August 2009

They might look harmless and play cheery songs, but El Segundo, California councilman Don Brann is warning parents and protecting children from them: ICE CREAM TRUCKS. Brann warns, according to the Los Angeles Times, that ice cream trucks

  • Deplete children’s pocket money
  • Distract them as they walk home
  • Make it harder for local sports leagues to raise money by selling snacks
  • Often sell dangerous toys, including fire crackers [sic] or replicas of guns

Brann doesn’t want to issue a permit for “someone to do this in our town.”

I’ve got my doubts about whether the “KFC Double Down” is a hoax or for real. If it were real, wouldn’t someone have uploaded a photo of it to Flickr other than the photo in the news? And as far as I can tell, there’s only one source of all the reporting. One picture of the menu, one picture of the food, and one video of a commercial. Ain’t no one gone to Omaha to check it out? [The Consumerist, Treehugger, Orlando Sentinel, etc.]

KFC Double Down

Whether the Double Down is real or not, this is a good occasion to point something out:

“Associated Content” is not a real news organization.

A commenter to one blog let readers know the Double Down was real, because the “real” media had reported it (Associated Content, that is). No. AC only sorta looks like real news. Its contributors are all freelancers, and while some of them do a reasonable job of summarizing the web, others don’t or they just make stuff up. It’s like reading bad college papers (which is different from reading bad journalism). Unfortunately, Google News seems to have been hoodwinked into treating them like a real news organization. Watch out for them.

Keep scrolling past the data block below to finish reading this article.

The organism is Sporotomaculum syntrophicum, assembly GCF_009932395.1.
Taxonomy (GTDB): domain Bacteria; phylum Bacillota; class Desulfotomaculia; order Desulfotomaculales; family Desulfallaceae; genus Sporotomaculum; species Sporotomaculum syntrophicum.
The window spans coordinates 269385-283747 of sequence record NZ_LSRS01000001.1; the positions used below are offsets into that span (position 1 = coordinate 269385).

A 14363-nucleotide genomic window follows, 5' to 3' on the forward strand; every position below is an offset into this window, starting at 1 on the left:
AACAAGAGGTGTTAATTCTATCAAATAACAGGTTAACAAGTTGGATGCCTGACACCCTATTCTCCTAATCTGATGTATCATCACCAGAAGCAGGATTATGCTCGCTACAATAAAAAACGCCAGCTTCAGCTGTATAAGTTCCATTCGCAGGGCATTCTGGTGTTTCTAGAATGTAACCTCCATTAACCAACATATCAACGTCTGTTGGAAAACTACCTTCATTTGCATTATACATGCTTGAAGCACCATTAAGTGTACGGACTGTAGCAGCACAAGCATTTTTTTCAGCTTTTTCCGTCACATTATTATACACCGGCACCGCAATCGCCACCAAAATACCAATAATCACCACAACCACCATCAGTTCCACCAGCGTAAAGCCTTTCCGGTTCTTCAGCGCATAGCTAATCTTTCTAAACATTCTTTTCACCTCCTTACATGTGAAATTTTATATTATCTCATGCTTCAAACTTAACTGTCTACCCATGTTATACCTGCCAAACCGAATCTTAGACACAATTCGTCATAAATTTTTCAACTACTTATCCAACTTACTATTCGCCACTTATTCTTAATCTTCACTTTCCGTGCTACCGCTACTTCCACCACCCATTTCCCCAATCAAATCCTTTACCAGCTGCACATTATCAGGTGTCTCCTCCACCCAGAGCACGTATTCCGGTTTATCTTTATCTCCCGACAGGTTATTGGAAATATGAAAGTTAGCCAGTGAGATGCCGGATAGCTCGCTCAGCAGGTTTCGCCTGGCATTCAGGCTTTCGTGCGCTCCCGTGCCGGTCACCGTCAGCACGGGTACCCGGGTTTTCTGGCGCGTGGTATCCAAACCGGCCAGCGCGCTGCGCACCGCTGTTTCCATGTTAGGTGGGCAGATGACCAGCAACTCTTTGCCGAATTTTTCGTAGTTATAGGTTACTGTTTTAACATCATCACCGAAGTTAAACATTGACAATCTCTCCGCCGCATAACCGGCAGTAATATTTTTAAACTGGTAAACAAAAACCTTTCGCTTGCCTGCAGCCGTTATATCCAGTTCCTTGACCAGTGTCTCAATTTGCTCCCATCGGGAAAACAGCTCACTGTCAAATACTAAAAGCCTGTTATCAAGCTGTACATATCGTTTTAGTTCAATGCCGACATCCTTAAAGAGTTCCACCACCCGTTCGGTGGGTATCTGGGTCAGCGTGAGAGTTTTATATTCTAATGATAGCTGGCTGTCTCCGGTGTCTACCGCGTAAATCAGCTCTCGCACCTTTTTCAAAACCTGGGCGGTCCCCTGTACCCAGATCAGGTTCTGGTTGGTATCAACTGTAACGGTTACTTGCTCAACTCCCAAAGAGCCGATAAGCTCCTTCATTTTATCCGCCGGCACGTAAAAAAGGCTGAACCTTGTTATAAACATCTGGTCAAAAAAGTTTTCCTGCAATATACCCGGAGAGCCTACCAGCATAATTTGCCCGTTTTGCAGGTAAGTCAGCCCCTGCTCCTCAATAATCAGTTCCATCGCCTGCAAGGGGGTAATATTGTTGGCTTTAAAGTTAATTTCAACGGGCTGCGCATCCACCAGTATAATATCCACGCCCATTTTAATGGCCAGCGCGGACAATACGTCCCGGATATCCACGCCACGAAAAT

The Double Down, on the other hand – yeah, I’d try one, hold the sauce please.

Update (August 24, 2009): Rene Lynch of Daily Dish, a Los Angeles Times blog, writes, “We lobbed a call to a media representative,” and that “[the] sandwich does indeed exist.” I’m beginning to believe this thing exists, despite Lynch’s odd prose. It would have been simple to write “A KFC media representative confirmed that the sandwich does exist.” Unless of course Daily Dish only lobbed a call, but didn’t communicate with the media rep, or if the media rep had no connection with KFC. Daily Dish reports that the sandwich is being tested in Providence, Rhode Island, and Omaha. I’m driving to Boston this weekend, and I’m on the fence as to whether it’s worth swinging by Providence on the way back.

This brochure has been getting a lot of press lately. The brochure includes no printed copyright, so I put a copy on my site, and it’s clean, despite the muck Jim Towey threw at it in this Wall Street Journal opinion piece. Any wagers on what the next term is in this sequence: Panels, Book, _________ ?

Update (September 5, 2009): It should be clear to everyone now that the next term is Trucks.

The health care reform bill provides for the standardization of electronic administrative transactions. Under the bill, the standards for electronic administrative transactions shall

enable the real-time (or near real time) determination of an individual’s financial responsibility at the point of service and, to the extent possible, prior to service, including whether the individual is eligible for a specific service with a specific physician at a specific facility, which may include utilization of a machine-readable health plan beneficiary identification card.

This is very cool. It means you’ll get a reliable and quick answer to “What’s covered, and how much will it cost me out-of-pocket?” [It doesn’t mean that THE GOVERNMENT WILL AHVE ACCESS TO YOUR CHEKING ACCOUNT. Really, it doesn’t.] This section has other cool provisions. In fact, the whole bill does. Check it out, unless you can’t because your time is completely sucked up on the phone with your health care insurer about what you owe.